it seems sometimes you can wet sand metallic base coat

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PostPosted: Fri May 24, 2024 12:56 am
today I wet sanded my metallic basecoat.

It's a coarse metallic that lays on thick and a little textured, so I had enough material to lightly wet sand with 1000 grit flat foam pad, followed by gray scuff pad.

After considering this video proving you can wet sand metallics (if you have enough coats) and clear after...
https://www.youtube.com/watch?v=fvqK2G0ZcNI ...

I was prepared to sand and respray a layer of base anyway.

I have not cleared yet, but I was curious what clear would look like, so I applied some wg remover over the top to temporarily hide the scuffs in 'grease'.
The dull scuffs shined right up, and putting a bright light next to it at various angles, I can't see the scuff marks?!

The base texture was flattened a little, but the flake reflectivity was still there, and overall the color still looked even to me.

i looked high and low with bright lights at wonky angles and outdoor ambient light, and it looks passable to me.

Am i wrong to think I can go to clear now without another layer of base?

Am I missing something?

everyone on the internet says you'll see sanding marks through the clear, but 1000 wet is just like sanding clear before applying another coat of clear. The last layer of clear hides the scratch
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PostPosted: Fri May 24, 2024 7:12 am
Of course you can wet sand base. But only to level out minor imperfections and being careful not to go beyond the imperfection. So, the odd dust nib, bug's leg or similar. I never use anything coarser than P1500 because you will see both the scratching and the exposed flake. I also only do it dry, because water and base really don't like each other and any dribbles of sanded paint will show up later. Maybe you can't see it but to a painter's eye it stands out like the proverbial.

If you really have to sand a metallic or pearl basecoat it's always best to dust another coat over the repaired area.

Don't believe Youtube videos. Too many of them are only put up on contentious subjects to get views from people who don't know. Even a third or fourth year apprentice can tell you that sanding base is generally a bad idea and flushing it with Prepsol is even worse.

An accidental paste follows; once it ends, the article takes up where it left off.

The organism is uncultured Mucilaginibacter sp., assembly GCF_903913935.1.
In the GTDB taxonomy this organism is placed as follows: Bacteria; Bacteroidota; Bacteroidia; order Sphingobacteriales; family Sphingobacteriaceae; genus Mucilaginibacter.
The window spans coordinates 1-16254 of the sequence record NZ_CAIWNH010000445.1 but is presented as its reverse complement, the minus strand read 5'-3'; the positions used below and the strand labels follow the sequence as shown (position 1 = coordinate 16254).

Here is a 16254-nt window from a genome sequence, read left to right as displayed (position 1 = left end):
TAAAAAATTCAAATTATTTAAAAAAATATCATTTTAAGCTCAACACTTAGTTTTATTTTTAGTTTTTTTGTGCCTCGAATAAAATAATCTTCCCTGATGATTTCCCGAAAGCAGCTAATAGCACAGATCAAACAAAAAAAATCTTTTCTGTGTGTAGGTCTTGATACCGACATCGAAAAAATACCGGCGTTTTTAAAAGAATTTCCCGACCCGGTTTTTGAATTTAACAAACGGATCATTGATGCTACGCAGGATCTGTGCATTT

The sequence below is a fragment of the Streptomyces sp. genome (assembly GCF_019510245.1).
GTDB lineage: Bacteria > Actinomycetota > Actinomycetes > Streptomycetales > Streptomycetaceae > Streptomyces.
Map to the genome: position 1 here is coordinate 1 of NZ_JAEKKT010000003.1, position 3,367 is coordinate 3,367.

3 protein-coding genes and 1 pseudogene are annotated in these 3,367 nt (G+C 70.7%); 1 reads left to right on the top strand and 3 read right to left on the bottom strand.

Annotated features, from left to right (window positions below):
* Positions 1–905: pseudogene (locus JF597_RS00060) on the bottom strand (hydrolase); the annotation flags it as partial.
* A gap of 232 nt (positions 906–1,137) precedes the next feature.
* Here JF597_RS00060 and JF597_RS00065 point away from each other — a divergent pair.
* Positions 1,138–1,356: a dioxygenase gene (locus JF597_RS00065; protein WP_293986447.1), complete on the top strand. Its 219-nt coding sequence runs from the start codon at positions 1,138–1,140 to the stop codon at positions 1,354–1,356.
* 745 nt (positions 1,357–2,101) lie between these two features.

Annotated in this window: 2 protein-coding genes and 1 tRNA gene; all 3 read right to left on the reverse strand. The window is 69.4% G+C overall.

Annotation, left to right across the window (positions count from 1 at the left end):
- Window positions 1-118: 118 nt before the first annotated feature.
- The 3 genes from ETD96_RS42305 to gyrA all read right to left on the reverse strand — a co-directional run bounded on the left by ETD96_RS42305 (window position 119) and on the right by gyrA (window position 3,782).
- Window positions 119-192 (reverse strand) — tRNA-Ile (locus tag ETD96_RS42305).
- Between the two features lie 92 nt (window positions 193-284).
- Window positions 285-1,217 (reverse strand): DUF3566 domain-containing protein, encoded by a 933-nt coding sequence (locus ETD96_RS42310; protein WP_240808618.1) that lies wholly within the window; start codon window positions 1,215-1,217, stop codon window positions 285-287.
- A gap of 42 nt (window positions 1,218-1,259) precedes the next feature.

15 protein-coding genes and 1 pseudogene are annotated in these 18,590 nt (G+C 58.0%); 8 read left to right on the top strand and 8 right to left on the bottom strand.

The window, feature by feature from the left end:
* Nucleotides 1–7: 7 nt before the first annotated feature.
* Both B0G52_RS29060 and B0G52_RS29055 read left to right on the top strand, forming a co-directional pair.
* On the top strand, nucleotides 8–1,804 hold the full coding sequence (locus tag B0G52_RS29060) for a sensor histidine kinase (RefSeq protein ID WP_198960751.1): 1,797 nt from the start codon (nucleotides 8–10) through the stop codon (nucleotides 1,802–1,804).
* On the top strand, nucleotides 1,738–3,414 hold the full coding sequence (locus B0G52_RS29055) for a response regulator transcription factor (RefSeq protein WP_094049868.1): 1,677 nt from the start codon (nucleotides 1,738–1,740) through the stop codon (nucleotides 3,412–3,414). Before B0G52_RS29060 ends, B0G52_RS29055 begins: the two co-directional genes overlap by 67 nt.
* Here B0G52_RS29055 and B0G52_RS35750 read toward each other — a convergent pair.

Chris



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PostPosted: Fri May 24, 2024 11:39 am
if the wg remover has evaporated, am I ok? or did i permanently damage my base?
the base was dry for a full day.

My objective is only to make this car look good from 5 feet away.
My main concern is to have bc/cc layers stick together strongly. That's it.

given these conditions, do I have anything preventing me from spraying clear now?

NFT5 wrote:
If you really have to sand a metallic or pearl basecoat it's always best to dust another coat over the repaired area.



what i'm worried about is dusting creating dry spray or even more texture with metallic.
or if i lay on another full layer, it will look streaky and mottled, and I get another booger which has to be repaired, and I will be stuck in this loop forever.
I actually sprayed a repaired spot 2 days ago, and it made the area darker.

It's a dilemma I'm facing right now. I used slow reducer and applied base medium wet in cool weather, with 1.3 tip, and it was still a little too textured. Maybe this is just what happens with coarse flakes.

so I wanted to knock down the texture a little so the clear could lay a little flatter.
I'd rather not sand too much clear coat and end up with a thinner clear.

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